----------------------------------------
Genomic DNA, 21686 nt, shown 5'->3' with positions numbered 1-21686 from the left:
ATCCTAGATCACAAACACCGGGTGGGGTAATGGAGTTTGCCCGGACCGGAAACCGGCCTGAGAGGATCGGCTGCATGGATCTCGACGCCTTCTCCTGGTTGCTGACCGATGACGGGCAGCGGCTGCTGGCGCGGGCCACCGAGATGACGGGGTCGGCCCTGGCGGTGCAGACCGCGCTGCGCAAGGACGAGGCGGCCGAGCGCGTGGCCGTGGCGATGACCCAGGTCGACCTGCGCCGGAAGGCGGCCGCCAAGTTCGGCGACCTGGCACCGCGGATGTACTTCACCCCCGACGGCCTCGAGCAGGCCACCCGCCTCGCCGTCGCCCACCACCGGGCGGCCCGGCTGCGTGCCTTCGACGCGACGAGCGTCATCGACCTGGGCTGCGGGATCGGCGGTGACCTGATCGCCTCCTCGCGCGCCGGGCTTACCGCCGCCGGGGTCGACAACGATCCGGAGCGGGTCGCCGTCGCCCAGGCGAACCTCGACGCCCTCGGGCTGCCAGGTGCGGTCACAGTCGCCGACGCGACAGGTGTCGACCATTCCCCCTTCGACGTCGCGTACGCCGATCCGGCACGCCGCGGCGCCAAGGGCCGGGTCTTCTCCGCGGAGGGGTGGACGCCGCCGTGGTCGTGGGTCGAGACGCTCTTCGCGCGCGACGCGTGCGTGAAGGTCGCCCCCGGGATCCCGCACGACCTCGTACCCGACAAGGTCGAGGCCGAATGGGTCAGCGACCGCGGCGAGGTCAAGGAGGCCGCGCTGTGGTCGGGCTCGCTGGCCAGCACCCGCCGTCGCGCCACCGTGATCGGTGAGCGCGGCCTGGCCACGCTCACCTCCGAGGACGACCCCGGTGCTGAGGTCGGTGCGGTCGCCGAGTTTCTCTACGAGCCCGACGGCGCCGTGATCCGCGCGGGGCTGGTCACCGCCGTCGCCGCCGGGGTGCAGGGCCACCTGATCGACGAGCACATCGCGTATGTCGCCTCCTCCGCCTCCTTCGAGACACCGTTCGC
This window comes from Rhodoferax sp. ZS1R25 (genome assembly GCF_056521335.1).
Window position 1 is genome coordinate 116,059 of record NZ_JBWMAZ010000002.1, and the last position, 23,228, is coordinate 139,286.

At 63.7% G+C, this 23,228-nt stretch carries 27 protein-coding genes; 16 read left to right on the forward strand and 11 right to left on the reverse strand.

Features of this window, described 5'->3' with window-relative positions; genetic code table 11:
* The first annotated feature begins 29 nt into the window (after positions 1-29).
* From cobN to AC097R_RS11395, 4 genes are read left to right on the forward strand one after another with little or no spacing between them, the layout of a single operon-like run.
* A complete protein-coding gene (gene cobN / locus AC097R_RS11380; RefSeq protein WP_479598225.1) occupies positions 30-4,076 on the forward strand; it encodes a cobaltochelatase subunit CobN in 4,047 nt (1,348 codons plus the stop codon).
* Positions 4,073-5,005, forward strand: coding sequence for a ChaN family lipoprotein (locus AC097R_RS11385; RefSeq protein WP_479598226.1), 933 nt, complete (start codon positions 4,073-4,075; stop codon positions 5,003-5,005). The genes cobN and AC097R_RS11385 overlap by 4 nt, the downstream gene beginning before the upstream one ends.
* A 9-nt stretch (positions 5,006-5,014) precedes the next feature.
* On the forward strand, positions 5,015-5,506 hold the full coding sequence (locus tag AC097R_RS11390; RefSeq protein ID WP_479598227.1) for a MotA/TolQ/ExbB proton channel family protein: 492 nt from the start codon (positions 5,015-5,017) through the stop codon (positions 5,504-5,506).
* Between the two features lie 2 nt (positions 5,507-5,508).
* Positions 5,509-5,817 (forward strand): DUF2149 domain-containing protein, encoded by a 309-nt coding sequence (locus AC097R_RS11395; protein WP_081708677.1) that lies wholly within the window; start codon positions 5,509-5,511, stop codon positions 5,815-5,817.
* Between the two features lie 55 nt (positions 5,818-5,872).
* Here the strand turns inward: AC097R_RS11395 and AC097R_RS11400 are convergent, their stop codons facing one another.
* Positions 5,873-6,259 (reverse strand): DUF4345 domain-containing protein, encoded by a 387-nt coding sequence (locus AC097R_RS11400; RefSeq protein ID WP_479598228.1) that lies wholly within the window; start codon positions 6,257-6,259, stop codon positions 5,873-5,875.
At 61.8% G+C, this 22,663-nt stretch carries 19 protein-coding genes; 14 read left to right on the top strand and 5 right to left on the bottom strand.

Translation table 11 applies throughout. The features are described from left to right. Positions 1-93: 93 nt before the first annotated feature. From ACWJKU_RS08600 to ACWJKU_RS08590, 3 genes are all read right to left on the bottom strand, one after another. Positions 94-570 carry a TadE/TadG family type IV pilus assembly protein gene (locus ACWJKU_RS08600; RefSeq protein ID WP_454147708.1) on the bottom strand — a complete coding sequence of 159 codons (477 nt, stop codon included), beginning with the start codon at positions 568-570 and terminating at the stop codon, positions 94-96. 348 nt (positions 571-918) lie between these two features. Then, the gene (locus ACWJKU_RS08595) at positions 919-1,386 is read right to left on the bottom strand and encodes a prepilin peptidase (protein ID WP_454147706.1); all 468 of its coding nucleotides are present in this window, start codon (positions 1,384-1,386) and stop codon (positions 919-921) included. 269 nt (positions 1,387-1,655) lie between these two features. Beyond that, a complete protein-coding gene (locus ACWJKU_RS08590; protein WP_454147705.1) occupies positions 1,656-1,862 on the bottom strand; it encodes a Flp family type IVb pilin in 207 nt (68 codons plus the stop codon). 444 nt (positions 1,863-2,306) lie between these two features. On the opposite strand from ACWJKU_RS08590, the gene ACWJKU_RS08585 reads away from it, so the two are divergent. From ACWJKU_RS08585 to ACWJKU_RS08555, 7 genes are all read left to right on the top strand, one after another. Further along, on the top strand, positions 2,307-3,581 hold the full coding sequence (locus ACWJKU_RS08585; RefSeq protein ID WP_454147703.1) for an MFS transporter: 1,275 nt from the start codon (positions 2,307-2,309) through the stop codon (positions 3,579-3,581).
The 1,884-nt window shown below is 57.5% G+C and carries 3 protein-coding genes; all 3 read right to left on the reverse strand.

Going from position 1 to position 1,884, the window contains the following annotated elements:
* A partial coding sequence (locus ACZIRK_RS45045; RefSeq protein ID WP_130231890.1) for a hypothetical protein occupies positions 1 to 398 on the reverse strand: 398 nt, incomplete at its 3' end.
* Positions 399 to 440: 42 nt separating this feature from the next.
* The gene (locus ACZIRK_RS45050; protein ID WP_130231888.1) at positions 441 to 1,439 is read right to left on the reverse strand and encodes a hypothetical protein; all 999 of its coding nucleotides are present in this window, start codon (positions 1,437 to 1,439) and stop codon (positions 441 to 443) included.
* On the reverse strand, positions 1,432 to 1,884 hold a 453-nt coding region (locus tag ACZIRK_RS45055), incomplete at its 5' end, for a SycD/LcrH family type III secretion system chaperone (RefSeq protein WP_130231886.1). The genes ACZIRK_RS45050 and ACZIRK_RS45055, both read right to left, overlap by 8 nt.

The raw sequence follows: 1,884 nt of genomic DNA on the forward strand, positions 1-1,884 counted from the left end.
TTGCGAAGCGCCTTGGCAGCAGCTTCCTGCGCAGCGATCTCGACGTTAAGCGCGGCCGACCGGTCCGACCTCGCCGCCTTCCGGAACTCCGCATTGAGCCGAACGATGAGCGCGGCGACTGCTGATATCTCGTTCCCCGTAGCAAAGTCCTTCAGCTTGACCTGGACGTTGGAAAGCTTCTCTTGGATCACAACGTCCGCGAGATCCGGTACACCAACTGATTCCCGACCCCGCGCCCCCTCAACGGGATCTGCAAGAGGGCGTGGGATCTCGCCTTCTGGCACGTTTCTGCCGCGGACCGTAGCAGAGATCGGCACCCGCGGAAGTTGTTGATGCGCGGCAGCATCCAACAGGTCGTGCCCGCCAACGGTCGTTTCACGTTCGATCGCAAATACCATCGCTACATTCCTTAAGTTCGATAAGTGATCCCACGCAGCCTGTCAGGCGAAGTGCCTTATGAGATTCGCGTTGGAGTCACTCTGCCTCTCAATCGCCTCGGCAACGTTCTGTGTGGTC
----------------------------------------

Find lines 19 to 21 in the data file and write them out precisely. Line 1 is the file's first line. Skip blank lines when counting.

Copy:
Translation table 11 applies throughout. The features are described from left to right. Positions 1-93: 93 nt before the first annotated feature. From ACWJKU_RS08600 to ACWJKU_RS08590, 3 genes are all read right to left on the bottom strand, one after another. Positions 94-570 carry a TadE/TadG family type IV pilus assembly protein gene (locus ACWJKU_RS08600; RefSeq protein ID WP_454147708.1) on the bottom strand — a complete coding sequence of 159 codons (477 nt, stop codon included), beginning with the start codon at positions 568-570 and terminating at the stop codon, positions 94-96. 348 nt (positions 571-918) lie between these two features. Then, the gene (locus ACWJKU_RS08595) at positions 919-1,386 is read right to left on the bottom strand and encodes a prepilin peptidase (protein ID WP_454147706.1); all 468 of its coding nucleotides are present in this window, start codon (positions 1,384-1,386) and stop codon (positions 919-921) included. 269 nt (positions 1,387-1,655) lie between these two features. Beyond that, a complete protein-coding gene (locus ACWJKU_RS08590; protein WP_454147705.1) occupies positions 1,656-1,862 on the bottom strand; it encodes a Flp family type IVb pilin in 207 nt (68 codons plus the stop codon). 444 nt (positions 1,863-2,306) lie between these two features. On the opposite strand from ACWJKU_RS08590, the gene ACWJKU_RS08585 reads away from it, so the two are divergent. From ACWJKU_RS08585 to ACWJKU_RS08555, 7 genes are all read left to right on the top strand, one after another. Further along, on the top strand, positions 2,307-3,581 hold the full coding sequence (locus ACWJKU_RS08585; RefSeq protein ID WP_454147703.1) for an MFS transporter: 1,275 nt from the start codon (positions 2,307-2,309) through the stop codon (positions 3,579-3,581).
The 1,884-nt window shown below is 57.5% G+C and carries 3 protein-coding genes; all 3 read right to left on the reverse strand.

Going from position 1 to position 1,884, the window contains the following annotated elements: